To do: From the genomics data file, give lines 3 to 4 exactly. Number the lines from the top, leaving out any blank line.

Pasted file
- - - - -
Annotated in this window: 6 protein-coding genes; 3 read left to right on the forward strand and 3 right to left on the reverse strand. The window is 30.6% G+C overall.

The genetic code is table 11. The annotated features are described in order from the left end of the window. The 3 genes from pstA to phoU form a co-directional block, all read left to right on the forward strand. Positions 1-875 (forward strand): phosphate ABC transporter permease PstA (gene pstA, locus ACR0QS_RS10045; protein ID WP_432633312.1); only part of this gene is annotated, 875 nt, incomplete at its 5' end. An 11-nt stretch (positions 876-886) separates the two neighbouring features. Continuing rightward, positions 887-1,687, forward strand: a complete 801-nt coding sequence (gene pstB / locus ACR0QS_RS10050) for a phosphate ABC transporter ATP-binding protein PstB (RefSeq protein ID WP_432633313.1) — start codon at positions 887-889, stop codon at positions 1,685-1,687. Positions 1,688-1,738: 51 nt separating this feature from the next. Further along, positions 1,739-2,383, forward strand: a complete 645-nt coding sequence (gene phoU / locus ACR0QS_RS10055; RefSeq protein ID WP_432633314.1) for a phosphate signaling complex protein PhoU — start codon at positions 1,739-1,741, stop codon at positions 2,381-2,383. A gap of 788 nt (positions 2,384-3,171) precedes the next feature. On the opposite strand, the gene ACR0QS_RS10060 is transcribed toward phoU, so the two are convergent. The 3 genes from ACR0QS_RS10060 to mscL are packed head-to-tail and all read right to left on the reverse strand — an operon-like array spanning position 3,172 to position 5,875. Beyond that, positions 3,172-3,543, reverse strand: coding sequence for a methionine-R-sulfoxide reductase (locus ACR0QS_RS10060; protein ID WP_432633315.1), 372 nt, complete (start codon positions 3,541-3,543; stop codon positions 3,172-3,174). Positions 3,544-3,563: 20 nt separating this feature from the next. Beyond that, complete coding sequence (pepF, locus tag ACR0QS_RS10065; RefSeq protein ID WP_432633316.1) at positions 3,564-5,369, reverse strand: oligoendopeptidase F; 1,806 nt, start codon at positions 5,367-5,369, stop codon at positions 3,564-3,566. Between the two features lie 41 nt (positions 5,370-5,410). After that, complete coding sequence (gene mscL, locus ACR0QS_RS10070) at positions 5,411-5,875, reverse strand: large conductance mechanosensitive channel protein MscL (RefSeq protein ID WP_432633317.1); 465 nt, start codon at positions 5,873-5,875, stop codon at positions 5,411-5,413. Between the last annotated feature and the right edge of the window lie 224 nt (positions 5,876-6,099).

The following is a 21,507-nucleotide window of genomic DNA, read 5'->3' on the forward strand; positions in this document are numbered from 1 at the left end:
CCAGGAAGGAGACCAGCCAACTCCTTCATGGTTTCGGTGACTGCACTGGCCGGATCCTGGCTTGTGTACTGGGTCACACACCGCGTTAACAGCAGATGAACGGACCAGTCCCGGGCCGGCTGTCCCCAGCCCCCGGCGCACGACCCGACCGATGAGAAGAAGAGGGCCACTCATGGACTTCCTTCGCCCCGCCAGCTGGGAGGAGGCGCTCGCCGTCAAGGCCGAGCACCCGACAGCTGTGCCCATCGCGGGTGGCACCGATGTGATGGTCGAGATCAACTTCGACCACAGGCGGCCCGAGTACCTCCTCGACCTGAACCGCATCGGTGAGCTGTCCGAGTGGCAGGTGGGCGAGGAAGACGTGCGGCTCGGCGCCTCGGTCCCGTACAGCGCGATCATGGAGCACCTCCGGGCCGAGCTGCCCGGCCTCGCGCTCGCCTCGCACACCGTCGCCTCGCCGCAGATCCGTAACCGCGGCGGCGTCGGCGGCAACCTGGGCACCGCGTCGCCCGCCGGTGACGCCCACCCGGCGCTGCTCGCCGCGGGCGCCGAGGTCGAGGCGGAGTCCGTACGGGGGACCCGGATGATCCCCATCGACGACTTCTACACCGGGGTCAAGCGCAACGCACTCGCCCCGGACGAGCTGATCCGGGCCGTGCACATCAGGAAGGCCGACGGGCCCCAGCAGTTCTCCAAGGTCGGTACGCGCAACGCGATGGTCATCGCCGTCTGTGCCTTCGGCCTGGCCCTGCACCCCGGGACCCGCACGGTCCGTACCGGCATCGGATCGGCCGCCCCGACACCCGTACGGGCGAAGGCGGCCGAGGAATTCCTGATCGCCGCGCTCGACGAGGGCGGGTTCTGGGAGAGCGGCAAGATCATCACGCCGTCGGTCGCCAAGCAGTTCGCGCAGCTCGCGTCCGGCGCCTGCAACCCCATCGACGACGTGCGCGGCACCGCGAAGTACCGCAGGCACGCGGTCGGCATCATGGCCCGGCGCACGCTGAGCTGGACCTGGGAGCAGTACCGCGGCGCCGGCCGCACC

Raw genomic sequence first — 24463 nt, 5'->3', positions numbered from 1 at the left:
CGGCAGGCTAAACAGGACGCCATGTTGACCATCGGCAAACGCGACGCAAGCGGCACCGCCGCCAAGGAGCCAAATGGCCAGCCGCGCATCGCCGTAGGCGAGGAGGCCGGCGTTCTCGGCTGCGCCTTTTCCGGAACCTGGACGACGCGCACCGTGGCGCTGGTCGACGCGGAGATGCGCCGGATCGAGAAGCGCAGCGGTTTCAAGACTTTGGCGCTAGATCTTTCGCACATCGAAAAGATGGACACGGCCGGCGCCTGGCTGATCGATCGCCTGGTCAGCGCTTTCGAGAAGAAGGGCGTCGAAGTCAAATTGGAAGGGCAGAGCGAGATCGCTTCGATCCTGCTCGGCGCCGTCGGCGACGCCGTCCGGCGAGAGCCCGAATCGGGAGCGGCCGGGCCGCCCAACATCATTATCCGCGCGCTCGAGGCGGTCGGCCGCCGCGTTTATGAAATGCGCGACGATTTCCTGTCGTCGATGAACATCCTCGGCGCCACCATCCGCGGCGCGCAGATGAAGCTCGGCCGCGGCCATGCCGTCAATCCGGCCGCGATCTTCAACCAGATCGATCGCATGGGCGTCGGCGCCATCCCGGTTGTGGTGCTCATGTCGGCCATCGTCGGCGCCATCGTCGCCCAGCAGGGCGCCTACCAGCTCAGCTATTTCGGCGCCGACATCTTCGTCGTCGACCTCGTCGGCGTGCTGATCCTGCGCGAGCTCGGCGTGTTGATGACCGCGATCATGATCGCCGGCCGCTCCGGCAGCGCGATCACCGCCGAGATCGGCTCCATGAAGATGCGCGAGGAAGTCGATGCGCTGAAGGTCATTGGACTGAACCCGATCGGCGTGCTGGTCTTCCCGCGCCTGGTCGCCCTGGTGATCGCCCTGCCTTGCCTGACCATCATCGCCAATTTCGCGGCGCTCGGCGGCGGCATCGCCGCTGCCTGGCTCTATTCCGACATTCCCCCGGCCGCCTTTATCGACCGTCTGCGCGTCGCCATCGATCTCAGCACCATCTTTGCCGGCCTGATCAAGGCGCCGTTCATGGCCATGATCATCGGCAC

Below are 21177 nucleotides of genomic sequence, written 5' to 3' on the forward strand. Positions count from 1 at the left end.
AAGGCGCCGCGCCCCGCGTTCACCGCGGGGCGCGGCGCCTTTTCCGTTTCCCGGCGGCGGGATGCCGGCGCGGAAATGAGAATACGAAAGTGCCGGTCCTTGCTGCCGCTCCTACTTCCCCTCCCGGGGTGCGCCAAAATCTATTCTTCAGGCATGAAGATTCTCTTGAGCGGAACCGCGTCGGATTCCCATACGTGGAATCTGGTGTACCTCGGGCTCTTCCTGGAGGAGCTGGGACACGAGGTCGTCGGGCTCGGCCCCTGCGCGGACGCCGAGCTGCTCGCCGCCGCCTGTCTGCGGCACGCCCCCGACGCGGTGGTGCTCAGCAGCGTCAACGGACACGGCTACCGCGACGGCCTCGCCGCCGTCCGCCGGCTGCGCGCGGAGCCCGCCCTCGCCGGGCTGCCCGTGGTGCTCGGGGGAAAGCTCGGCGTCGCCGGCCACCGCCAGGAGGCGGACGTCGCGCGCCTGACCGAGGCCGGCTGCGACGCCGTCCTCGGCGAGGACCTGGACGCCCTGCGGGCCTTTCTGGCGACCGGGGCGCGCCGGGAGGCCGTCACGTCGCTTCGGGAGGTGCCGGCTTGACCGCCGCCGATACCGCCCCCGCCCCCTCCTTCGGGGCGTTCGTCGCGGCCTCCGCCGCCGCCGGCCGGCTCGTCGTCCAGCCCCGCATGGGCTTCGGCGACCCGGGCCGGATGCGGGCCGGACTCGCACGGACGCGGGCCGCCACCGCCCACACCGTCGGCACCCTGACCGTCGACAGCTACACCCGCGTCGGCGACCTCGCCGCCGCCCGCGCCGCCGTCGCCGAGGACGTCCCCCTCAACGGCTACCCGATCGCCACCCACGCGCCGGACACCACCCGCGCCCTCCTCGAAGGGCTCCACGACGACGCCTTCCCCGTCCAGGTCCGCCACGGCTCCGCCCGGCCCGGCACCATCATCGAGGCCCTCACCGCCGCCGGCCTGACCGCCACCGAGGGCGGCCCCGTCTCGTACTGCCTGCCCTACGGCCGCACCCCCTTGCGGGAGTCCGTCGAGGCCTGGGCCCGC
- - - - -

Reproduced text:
The following is a 21,507-nucleotide window of genomic DNA, read 5'->3' on the forward strand; positions in this document are numbered from 1 at the left end:
CCAGGAAGGAGACCAGCCAACTCCTTCATGGTTTCGGTGACTGCACTGGCCGGATCCTGGCTTGTGTACTGGGTCACACACCGCGTTAACAGCAGATGAACGGACCAGTCCCGGGCCGGCTGTCCCCAGCCCCCGGCGCACGACCCGACCGATGAGAAGAAGAGGGCCACTCATGGACTTCCTTCGCCCCGCCAGCTGGGAGGAGGCGCTCGCCGTCAAGGCCGAGCACCCGACAGCTGTGCCCATCGCGGGTGGCACCGATGTGATGGTCGAGATCAACTTCGACCACAGGCGGCCCGAGTACCTCCTCGACCTGAACCGCATCGGTGAGCTGTCCGAGTGGCAGGTGGGCGAGGAAGACGTGCGGCTCGGCGCCTCGGTCCCGTACAGCGCGATCATGGAGCACCTCCGGGCCGAGCTGCCCGGCCTCGCGCTCGCCTCGCACACCGTCGCCTCGCCGCAGATCCGTAACCGCGGCGGCGTCGGCGGCAACCTGGGCACCGCGTCGCCCGCCGGTGACGCCCACCCGGCGCTGCTCGCCGCGGGCGCCGAGGTCGAGGCGGAGTCCGTACGGGGGACCCGGATGATCCCCATCGACGACTTCTACACCGGGGTCAAGCGCAACGCACTCGCCCCGGACGAGCTGATCCGGGCCGTGCACATCAGGAAGGCCGACGGGCCCCAGCAGTTCTCCAAGGTCGGTACGCGCAACGCGATGGTCATCGCCGTCTGTGCCTTCGGCCTGGCCCTGCACCCCGGGACCCGCACGGTCCGTACCGGCATCGGATCGGCCGCCCCGACACCCGTACGGGCGAAGGCGGCCGAGGAATTCCTGATCGCCGCGCTCGACGAGGGCGGGTTCTGGGAGAGCGGCAAGATCATCACGCCGTCGGTCGCCAAGCAGTTCGCGCAGCTCGCGTCCGGCGCCTGCAACCCCATCGACGACGTGCGCGGCACCGCGAAGTACCGCAGGCACGCGGTCGGCATCATGGCCCGGCGCACGCTGAGCTGGACCTGGGAGCAGTACCGCGGCGCCGGCCGCACC